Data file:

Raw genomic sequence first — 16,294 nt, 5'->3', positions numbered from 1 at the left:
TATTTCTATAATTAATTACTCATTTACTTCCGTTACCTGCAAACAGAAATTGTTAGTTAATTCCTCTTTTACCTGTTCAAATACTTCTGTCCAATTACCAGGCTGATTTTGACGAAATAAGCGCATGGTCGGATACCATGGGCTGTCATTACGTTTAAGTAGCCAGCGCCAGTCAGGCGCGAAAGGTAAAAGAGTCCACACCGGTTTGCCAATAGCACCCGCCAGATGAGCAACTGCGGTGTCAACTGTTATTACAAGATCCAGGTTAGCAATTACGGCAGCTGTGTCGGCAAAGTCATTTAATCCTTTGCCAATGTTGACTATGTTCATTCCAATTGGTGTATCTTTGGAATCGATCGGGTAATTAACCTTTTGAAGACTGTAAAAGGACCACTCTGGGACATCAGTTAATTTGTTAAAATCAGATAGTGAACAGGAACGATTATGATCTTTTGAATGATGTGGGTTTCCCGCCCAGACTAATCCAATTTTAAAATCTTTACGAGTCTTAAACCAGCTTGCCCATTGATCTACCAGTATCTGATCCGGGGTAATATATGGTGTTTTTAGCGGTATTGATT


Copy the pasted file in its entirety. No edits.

Raw genomic sequence first — 16,294 nt, 5'->3', positions numbered from 1 at the left:
TATTTCTATAATTAATTACTCATTTACTTCCGTTACCTGCAAACAGAAATTGTTAGTTAATTCCTCTTTTACCTGTTCAAATACTTCTGTCCAATTACCAGGCTGATTTTGACGAAATAAGCGCATGGTCGGATACCATGGGCTGTCATTACGTTTAAGTAGCCAGCGCCAGTCAGGCGCGAAAGGTAAAAGAGTCCACACCGGTTTGCCAATAGCACCCGCCAGATGAGCAACTGCGGTGTCAACTGTTATTACAAGATCCAGGTTAGCAATTACGGCAGCTGTGTCGGCAAAGTCATTTAATCCTTTGCCAATGTTGACTATGTTCATTCCAATTGGTGTATCTTTGGAATCGATCGGGTAATTAACCTTTTGAAGACTGTAAAAGGACCACTCTGGGACATCAGTTAATTTGTTAAAATCAGATAGTGAACAGGAACGATTATGATCTTTTGAATGATGTGGGTTTCCCGCCCAGACTAATCCAATTTTAAAATCTTTACGAGTCTTAAACCAGCTTGCCCATTGATCTACCAGTATCTGATCCGGGGTAATATATGGTGTTTTTAGCGGTATTGATT